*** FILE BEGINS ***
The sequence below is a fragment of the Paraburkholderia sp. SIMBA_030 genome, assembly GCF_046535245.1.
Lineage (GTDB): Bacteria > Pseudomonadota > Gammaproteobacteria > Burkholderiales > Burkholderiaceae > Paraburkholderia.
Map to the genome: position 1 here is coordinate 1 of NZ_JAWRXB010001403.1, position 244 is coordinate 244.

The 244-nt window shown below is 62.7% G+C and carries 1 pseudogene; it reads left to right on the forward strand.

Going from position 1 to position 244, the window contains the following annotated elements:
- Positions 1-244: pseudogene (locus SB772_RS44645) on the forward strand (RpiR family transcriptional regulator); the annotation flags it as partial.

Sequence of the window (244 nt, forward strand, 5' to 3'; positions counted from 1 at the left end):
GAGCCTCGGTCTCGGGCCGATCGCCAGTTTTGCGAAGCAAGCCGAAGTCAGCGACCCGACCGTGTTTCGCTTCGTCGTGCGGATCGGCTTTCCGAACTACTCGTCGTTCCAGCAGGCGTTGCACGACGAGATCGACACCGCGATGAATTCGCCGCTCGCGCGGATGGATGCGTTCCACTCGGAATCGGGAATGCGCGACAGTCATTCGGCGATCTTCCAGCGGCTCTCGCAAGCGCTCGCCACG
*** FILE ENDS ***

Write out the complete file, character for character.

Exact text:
The sequence below is a fragment of the Paraburkholderia sp. SIMBA_030 genome, assembly GCF_046535245.1.
Lineage (GTDB): Bacteria > Pseudomonadota > Gammaproteobacteria > Burkholderiales > Burkholderiaceae > Paraburkholderia.
Map to the genome: position 1 here is coordinate 1 of NZ_JAWRXB010001403.1, position 244 is coordinate 244.

The 244-nt window shown below is 62.7% G+C and carries 1 pseudogene; it reads left to right on the forward strand.

Going from position 1 to position 244, the window contains the following annotated elements:
- Positions 1-244: pseudogene (locus SB772_RS44645) on the forward strand (RpiR family transcriptional regulator); the annotation flags it as partial.

Sequence of the window (244 nt, forward strand, 5' to 3'; positions counted from 1 at the left end):
GAGCCTCGGTCTCGGGCCGATCGCCAGTTTTGCGAAGCAAGCCGAAGTCAGCGACCCGACCGTGTTTCGCTTCGTCGTGCGGATCGGCTTTCCGAACTACTCGTCGTTCCAGCAGGCGTTGCACGACGAGATCGACACCGCGATGAATTCGCCGCTCGCGCGGATGGATGCGTTCCACTCGGAATCGGGAATGCGCGACAGTCATTCGGCGATCTTCCAGCGGCTCTCGCAAGCGCTCGCCACG